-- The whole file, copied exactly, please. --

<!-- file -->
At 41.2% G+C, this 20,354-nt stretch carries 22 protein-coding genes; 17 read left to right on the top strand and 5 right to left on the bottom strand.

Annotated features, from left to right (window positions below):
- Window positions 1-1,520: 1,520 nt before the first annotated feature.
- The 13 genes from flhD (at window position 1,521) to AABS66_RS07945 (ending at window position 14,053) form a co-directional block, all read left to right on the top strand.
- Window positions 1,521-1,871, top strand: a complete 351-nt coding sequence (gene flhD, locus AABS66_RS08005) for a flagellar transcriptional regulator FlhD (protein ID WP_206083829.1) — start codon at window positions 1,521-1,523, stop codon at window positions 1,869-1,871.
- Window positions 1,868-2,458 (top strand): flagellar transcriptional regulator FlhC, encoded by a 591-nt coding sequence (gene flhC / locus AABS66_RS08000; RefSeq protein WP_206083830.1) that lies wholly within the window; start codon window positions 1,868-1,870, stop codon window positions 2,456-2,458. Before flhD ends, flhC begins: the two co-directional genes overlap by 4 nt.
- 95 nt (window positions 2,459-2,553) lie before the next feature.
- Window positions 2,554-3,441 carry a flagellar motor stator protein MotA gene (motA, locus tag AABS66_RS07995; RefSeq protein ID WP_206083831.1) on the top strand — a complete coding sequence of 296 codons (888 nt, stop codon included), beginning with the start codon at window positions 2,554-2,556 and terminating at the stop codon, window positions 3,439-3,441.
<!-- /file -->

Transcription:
At 41.2% G+C, this 20,354-nt stretch carries 22 protein-coding genes; 17 read left to right on the top strand and 5 right to left on the bottom strand.

Annotated features, from left to right (window positions below):
- Window positions 1-1,520: 1,520 nt before the first annotated feature.
- The 13 genes from flhD (at window position 1,521) to AABS66_RS07945 (ending at window position 14,053) form a co-directional block, all read left to right on the top strand.
- Window positions 1,521-1,871, top strand: a complete 351-nt coding sequence (gene flhD, locus AABS66_RS08005) for a flagellar transcriptional regulator FlhD (protein ID WP_206083829.1) — start codon at window positions 1,521-1,523, stop codon at window positions 1,869-1,871.
- Window positions 1,868-2,458 (top strand): flagellar transcriptional regulator FlhC, encoded by a 591-nt coding sequence (gene flhC / locus AABS66_RS08000; RefSeq protein WP_206083830.1) that lies wholly within the window; start codon window positions 1,868-1,870, stop codon window positions 2,456-2,458. Before flhD ends, flhC begins: the two co-directional genes overlap by 4 nt.
- 95 nt (window positions 2,459-2,553) lie before the next feature.
- Window positions 2,554-3,441 carry a flagellar motor stator protein MotA gene (motA, locus tag AABS66_RS07995; RefSeq protein ID WP_206083831.1) on the top strand — a complete coding sequence of 296 codons (888 nt, stop codon included), beginning with the start codon at window positions 2,554-2,556 and terminating at the stop codon, window positions 3,439-3,441.